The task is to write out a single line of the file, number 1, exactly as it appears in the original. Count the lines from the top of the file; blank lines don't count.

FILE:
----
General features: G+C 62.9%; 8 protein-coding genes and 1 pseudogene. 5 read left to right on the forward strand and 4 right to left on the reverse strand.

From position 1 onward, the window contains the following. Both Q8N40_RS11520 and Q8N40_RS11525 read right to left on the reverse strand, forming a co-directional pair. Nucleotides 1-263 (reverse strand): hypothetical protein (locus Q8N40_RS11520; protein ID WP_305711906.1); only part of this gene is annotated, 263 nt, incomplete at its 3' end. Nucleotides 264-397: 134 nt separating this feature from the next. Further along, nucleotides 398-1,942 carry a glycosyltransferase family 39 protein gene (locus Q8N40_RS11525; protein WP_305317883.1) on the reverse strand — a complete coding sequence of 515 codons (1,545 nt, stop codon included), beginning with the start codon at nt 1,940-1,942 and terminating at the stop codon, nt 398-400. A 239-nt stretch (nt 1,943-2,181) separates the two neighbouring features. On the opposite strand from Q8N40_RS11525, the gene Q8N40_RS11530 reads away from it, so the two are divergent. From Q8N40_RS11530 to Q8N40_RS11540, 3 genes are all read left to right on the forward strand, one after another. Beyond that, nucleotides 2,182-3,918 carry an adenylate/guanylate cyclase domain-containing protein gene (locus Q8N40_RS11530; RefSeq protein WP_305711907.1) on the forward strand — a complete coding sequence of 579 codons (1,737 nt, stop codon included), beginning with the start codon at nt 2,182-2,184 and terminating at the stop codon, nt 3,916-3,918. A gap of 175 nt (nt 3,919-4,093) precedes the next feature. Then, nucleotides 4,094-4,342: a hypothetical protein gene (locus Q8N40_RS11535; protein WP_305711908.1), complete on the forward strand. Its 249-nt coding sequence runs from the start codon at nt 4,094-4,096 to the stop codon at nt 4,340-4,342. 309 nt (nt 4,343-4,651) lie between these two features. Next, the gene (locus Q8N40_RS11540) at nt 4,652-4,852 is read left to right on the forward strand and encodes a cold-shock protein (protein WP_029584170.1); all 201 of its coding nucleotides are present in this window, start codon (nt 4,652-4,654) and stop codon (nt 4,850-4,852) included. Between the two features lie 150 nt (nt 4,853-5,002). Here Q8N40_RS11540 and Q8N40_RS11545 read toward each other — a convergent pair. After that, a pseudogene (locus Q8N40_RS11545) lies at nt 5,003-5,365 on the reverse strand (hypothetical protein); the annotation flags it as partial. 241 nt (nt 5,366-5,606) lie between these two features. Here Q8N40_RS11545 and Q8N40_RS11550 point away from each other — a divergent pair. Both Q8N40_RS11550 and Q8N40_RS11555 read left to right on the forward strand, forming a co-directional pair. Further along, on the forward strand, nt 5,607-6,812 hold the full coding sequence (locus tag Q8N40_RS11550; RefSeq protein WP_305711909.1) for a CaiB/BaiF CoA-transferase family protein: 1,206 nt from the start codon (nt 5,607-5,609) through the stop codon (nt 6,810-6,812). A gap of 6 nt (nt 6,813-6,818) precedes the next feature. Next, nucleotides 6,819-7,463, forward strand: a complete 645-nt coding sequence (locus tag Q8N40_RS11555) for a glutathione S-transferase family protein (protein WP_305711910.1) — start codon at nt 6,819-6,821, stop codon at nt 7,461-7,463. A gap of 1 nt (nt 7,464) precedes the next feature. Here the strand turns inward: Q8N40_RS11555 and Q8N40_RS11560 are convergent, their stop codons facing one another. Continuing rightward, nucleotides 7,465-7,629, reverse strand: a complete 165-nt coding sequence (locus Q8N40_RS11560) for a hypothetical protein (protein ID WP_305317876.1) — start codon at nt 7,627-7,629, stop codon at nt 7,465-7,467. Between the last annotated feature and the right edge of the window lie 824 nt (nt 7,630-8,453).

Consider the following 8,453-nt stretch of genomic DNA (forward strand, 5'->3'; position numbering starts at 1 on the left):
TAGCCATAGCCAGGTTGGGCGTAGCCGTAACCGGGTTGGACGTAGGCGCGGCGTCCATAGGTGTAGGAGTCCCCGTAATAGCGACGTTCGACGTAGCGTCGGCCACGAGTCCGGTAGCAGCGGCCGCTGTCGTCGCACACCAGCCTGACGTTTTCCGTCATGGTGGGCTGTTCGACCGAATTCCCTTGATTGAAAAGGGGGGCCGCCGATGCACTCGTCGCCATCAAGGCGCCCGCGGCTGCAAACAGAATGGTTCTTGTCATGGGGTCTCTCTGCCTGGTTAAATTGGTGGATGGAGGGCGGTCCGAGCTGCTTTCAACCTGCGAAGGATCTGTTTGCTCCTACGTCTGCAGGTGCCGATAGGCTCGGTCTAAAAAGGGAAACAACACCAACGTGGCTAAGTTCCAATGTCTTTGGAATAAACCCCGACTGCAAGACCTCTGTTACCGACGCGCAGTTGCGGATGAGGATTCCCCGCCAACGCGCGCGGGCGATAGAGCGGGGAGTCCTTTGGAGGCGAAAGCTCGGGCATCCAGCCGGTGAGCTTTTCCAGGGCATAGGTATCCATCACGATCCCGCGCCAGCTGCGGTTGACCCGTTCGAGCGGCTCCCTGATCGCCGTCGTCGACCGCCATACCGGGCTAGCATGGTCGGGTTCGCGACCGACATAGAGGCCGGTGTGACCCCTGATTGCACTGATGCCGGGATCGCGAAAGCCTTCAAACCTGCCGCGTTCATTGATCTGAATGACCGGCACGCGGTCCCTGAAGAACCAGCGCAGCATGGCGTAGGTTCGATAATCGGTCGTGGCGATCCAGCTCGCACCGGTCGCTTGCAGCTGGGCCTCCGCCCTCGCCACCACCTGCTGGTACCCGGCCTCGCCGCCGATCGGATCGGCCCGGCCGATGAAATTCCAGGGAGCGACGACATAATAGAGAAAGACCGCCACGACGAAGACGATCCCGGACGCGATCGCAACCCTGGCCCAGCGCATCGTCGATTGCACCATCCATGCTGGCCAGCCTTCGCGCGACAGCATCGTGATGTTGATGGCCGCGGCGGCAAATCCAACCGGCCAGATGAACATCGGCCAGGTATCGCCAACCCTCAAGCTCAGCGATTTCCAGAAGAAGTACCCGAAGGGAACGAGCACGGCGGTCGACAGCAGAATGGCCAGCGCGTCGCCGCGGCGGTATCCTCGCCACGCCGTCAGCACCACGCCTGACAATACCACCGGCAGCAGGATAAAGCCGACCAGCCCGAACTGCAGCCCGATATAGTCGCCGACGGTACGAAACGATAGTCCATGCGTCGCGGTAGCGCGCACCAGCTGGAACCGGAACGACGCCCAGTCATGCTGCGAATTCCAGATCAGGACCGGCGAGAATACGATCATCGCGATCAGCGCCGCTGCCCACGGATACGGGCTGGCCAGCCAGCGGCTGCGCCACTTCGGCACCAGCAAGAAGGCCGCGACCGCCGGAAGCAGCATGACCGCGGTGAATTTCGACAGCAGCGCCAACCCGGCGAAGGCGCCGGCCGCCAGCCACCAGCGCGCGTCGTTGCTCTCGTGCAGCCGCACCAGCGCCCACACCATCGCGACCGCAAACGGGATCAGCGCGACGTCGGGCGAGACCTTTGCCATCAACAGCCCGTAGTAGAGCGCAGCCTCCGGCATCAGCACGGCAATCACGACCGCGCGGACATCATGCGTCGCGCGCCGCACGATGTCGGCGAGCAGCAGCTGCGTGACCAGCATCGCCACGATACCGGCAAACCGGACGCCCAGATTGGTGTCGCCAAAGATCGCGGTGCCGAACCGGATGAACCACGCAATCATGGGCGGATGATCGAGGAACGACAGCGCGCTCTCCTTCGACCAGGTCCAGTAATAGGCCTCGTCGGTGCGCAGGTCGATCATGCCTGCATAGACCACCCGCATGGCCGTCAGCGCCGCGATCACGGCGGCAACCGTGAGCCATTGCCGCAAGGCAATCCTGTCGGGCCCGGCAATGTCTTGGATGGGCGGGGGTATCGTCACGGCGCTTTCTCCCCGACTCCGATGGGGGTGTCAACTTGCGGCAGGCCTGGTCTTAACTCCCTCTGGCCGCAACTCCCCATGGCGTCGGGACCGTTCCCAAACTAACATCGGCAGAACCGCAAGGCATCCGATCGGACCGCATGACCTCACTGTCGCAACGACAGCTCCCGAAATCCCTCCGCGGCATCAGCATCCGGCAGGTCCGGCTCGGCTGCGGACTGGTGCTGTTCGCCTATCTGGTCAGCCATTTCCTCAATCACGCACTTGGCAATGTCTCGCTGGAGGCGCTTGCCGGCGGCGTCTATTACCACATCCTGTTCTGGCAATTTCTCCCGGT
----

General features: G+C 62.9%; 8 protein-coding genes and 1 pseudogene. 5 read left to right on the forward strand and 4 right to left on the reverse strand.